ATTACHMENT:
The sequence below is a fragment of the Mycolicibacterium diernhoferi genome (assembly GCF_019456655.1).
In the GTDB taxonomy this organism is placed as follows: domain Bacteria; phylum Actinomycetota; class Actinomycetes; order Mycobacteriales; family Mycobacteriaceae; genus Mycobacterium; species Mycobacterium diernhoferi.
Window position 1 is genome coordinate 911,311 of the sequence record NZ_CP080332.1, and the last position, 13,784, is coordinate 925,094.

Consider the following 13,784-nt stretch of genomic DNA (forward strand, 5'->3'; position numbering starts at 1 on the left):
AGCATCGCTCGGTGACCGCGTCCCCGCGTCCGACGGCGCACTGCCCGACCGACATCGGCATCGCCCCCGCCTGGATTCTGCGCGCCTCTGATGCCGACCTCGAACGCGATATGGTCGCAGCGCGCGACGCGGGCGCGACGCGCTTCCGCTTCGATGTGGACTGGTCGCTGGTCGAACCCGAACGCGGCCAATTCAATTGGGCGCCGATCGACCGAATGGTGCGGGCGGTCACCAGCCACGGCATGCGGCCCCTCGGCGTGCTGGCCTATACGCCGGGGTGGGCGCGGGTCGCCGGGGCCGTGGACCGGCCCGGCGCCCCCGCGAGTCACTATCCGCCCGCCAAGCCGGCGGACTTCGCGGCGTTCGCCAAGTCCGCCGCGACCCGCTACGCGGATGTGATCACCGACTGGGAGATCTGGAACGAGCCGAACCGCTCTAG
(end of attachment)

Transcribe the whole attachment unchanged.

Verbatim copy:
The sequence below is a fragment of the Mycolicibacterium diernhoferi genome (assembly GCF_019456655.1).
In the GTDB taxonomy this organism is placed as follows: domain Bacteria; phylum Actinomycetota; class Actinomycetes; order Mycobacteriales; family Mycobacteriaceae; genus Mycobacterium; species Mycobacterium diernhoferi.
Window position 1 is genome coordinate 911,311 of the sequence record NZ_CP080332.1, and the last position, 13,784, is coordinate 925,094.

Consider the following 13,784-nt stretch of genomic DNA (forward strand, 5'->3'; position numbering starts at 1 on the left):
AGCATCGCTCGGTGACCGCGTCCCCGCGTCCGACGGCGCACTGCCCGACCGACATCGGCATCGCCCCCGCCTGGATTCTGCGCGCCTCTGATGCCGACCTCGAACGCGATATGGTCGCAGCGCGCGACGCGGGCGCGACGCGCTTCCGCTTCGATGTGGACTGGTCGCTGGTCGAACCCGAACGCGGCCAATTCAATTGGGCGCCGATCGACCGAATGGTGCGGGCGGTCACCAGCCACGGCATGCGGCCCCTCGGCGTGCTGGCCTATACGCCGGGGTGGGCGCGGGTCGCCGGGGCCGTGGACCGGCCCGGCGCCCCCGCGAGTCACTATCCGCCCGCCAAGCCGGCGGACTTCGCGGCGTTCGCCAAGTCCGCCGCGACCCGCTACGCGGATGTGATCACCGACTGGGAGATCTGGAACGAGCCGAACCGCTCTAG